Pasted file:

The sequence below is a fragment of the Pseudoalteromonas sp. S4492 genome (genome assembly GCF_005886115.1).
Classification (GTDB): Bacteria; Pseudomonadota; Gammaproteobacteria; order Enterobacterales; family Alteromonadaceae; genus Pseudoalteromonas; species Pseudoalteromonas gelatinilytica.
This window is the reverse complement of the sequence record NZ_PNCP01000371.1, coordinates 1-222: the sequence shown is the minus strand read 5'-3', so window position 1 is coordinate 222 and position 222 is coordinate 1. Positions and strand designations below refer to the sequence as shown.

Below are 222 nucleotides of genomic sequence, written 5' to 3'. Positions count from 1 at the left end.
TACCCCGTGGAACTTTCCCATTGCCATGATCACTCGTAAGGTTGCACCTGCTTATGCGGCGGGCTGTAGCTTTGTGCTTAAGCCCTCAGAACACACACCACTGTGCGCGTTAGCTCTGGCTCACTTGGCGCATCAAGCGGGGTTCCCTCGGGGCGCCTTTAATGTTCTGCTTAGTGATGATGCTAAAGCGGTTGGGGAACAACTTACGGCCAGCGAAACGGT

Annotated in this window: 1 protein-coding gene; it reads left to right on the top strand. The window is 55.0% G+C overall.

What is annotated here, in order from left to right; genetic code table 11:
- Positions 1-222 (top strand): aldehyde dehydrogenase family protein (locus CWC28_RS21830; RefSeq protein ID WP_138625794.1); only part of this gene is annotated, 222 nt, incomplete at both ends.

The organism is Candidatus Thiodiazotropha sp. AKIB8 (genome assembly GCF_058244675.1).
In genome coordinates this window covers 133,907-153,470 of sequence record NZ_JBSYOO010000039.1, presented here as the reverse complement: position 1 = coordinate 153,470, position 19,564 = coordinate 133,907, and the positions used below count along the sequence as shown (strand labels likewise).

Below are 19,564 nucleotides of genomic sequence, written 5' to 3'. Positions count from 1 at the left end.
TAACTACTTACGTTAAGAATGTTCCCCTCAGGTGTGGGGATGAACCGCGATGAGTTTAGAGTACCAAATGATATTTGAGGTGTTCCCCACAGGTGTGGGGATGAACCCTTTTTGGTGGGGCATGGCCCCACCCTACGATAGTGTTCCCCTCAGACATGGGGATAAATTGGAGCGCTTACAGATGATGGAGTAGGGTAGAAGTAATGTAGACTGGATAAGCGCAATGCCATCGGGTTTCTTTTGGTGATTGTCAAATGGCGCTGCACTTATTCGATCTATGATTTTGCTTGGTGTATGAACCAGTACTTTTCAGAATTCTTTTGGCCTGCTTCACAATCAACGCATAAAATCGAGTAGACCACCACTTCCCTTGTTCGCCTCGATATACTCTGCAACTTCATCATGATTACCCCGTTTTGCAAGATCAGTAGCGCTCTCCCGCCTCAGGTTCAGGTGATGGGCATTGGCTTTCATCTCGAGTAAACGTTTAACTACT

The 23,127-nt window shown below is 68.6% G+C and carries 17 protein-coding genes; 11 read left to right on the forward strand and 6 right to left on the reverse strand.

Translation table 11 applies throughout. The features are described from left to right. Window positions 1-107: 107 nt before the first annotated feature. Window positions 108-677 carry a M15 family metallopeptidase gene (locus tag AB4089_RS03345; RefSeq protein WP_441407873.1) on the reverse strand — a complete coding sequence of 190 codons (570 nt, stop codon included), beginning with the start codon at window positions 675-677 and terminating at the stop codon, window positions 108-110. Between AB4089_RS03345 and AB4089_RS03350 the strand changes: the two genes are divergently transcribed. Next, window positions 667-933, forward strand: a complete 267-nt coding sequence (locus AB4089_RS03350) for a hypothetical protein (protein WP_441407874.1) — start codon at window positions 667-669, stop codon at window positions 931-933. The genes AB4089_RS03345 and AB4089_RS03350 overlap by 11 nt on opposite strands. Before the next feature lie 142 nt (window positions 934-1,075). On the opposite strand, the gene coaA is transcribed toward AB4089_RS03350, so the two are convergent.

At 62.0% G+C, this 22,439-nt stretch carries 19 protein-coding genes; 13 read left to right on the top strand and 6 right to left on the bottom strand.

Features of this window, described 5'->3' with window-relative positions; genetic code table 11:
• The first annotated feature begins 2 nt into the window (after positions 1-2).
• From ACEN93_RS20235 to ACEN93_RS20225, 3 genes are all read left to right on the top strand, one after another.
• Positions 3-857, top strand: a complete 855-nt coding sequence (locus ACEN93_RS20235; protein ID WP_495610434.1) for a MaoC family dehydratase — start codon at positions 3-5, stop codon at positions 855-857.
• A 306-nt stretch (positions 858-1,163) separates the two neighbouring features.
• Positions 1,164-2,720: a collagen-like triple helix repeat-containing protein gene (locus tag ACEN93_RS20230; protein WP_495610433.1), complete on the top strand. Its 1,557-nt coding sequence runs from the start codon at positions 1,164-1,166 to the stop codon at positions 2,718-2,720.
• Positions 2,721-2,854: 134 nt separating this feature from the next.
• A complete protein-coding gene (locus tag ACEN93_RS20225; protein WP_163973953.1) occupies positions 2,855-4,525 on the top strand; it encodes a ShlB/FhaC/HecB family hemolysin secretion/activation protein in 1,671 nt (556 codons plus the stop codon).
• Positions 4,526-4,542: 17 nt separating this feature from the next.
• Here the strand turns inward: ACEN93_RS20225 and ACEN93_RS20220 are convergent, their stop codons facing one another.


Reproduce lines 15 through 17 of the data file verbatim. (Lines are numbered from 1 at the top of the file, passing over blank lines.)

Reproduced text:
At 62.0% G+C, this 22,439-nt stretch carries 19 protein-coding genes; 13 read left to right on the top strand and 6 right to left on the bottom strand.

Features of this window, described 5'->3' with window-relative positions; genetic code table 11:
• The first annotated feature begins 2 nt into the window (after positions 1-2).